I briefly went over what dropshipping is, but you might not know exactly how it works. So here’s a step-by-step overview of the entire dropshipping process. I’ll go over what it looks like behind the scenes, and I’ll also look at what the customer experiences (and why it matters).
Understanding the supply chain
In this guide, you’ll see the term ‘supply chain’ a lot. It sounds like fancy industry lingo, but it simply refers to how a product moves from supplier to customer. We’ll use this to discuss the dropshipping process.
You, the retailer, are just one piece of the puzzle. A successful dropshipping operation relies on multiple parties all working together in sync. The supply chain is exactly that: the coordination of the manufacturer, supplier, and retailer.
The supply chain can be broken down into 3 basic steps:
1. The manufacturer creates the products and sells them in bulk to suppliers and wholesalers
Let’s say Manufacturer A makes water bottles. After the bottles roll off the production line, they’re sold in bulk to suppliers and wholesalers, who turn around and resell the bottles to retailers.
2. Suppliers and wholesalers sell the products to retailers.
A retailer like yourself searches out a supplier for a specific type of product. The retailer and supplier then enter into an agreement to work together.
A small note here: while you can buy directly from product manufacturers, it’s often much easier to purchase from suppliers instead. Most manufacturers have minimum purchase requirements that can be rather high, and you’d also have to store, stock, and ship the products.
So it might seem simpler to buy straight from the manufacturer, but you’ll benefit most from buying from suppliers (and dealing with the slight markup).
Suppliers are also convenient because many of them specialize in a certain niche, so you can easily find the kind of products you need. This also means you can get started selling super quickly.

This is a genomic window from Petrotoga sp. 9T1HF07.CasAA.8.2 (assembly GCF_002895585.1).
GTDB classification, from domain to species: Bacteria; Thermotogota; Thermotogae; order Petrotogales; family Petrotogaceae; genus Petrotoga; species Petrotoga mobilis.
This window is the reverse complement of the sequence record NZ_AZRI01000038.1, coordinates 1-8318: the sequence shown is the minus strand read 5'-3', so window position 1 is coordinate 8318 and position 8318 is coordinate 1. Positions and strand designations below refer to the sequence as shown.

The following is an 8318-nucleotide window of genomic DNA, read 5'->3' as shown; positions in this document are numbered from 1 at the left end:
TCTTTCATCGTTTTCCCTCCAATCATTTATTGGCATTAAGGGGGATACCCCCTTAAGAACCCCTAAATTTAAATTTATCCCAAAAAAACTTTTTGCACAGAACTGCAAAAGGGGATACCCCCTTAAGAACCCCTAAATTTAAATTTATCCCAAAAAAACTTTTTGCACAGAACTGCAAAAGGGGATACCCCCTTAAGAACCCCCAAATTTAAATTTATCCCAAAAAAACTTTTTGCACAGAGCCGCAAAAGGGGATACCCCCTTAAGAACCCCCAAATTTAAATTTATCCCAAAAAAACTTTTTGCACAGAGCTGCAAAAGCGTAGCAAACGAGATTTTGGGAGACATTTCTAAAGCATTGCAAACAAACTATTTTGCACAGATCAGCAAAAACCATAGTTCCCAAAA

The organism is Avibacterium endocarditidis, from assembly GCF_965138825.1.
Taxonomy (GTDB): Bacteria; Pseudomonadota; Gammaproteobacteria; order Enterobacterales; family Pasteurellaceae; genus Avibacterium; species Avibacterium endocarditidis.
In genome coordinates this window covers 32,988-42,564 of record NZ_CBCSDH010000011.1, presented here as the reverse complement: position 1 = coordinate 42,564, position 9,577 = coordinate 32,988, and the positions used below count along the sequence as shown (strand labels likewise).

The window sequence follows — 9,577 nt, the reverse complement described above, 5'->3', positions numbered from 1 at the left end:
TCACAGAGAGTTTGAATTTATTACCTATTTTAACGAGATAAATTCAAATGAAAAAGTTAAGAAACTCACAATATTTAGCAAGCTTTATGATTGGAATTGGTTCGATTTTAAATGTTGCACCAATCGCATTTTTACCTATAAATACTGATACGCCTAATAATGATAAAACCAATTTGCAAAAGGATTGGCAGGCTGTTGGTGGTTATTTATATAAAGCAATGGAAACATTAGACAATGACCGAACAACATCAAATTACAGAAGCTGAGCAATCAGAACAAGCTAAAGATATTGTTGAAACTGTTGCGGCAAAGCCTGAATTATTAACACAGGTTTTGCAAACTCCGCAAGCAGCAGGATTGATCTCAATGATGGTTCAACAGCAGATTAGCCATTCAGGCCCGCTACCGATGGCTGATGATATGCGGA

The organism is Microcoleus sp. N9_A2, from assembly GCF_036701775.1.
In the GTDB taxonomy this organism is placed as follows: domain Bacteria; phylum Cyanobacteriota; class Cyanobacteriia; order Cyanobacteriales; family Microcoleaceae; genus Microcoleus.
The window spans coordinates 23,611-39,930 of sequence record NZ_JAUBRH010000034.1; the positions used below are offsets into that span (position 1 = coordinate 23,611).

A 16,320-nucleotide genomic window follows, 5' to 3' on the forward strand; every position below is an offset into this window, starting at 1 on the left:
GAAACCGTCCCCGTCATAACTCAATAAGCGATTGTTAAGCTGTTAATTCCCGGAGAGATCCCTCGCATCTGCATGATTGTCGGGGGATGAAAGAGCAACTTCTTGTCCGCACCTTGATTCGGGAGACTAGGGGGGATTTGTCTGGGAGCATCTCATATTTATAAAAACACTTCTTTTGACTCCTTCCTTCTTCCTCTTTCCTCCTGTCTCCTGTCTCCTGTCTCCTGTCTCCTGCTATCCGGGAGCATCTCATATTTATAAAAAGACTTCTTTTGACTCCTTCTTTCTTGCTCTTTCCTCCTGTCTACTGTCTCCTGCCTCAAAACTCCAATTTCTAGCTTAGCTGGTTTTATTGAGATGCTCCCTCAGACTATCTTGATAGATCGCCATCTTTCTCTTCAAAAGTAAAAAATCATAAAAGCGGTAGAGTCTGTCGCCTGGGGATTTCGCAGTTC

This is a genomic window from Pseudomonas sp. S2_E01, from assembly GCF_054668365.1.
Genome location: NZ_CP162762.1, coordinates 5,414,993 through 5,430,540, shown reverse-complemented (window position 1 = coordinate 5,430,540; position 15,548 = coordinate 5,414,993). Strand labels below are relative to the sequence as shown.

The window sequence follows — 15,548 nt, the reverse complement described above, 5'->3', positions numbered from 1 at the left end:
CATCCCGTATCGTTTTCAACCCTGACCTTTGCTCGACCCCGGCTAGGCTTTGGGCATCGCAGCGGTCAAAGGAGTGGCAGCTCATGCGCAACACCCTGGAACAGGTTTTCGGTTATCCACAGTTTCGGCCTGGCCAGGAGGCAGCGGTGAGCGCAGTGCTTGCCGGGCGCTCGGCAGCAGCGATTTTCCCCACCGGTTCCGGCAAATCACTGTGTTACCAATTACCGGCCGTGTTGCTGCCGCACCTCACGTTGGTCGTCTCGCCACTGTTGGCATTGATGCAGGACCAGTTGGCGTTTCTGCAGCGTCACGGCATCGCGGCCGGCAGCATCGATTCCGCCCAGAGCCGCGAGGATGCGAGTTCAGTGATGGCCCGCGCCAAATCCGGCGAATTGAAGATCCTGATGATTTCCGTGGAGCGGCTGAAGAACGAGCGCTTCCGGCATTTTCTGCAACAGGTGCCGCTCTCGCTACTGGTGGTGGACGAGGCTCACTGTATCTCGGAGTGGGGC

3. Retailers sell the products to consumers.
Suppliers and wholesalers do not sell directly to the public; that’s the retailer’s job. The retailer is the final step between the product and the consumer.
Retailers provide online storefronts from which consumers purchase products. After the product has already gotten marked up by the wholesaler, the retailer marks it up yet again to arrive at the final price. By ‘mark-up’, we’re referring to setting a price that covers the cost price of the item and brings you a profit.
That’s it! That’s the entire supply chain from start to finish. It’s a straightforward but crucial concept in business.
You might have noticed that I didn’t refer to any specific party as a dropshipper. That’s because ‘dropshipper’ is not a specific role. Dropshipping is simply the action of shipping products for someone else. Manufacturers, suppliers, and merchants can all technically be dropshippers.
In this guide, I’m going to cover how to start a dropshipping retail business. In other words, I’ll show you how to become the merchant that purchases products from wholesalers to sell to the public. This could mean you sell via eBay or your own website with an online storefront.
Now that you know what the supply chain looks like, consider what it’s like for the customer.
What the customer experiences
You’ve bought products online hundreds of times before, but you’ve probably never thought about the experience. It’s second nature for consumers. As a customer, you don’t need to think about it, but as a retailer, you absolutely should.
Retailers can learn a lot by thinking about the ideal customer experience of ordering from a retailer. This may seem obvious, but if there are any snags in the customer experience, it could spell trouble for you as a retailer. It’s important to know what your buyers expect.
For the sake of explanation, let’s pretend you have a business called Fancy Water Bottles, a site called FancyWaterBottles.com, and a wholesaler called Water Bottles Worldwide. Here’s what the ordering process would look like from the customer’s perspective:
1. Customer A places an order for a water bottle on FancyWaterBottles.com and immediately receives an email confirmation of the purchase.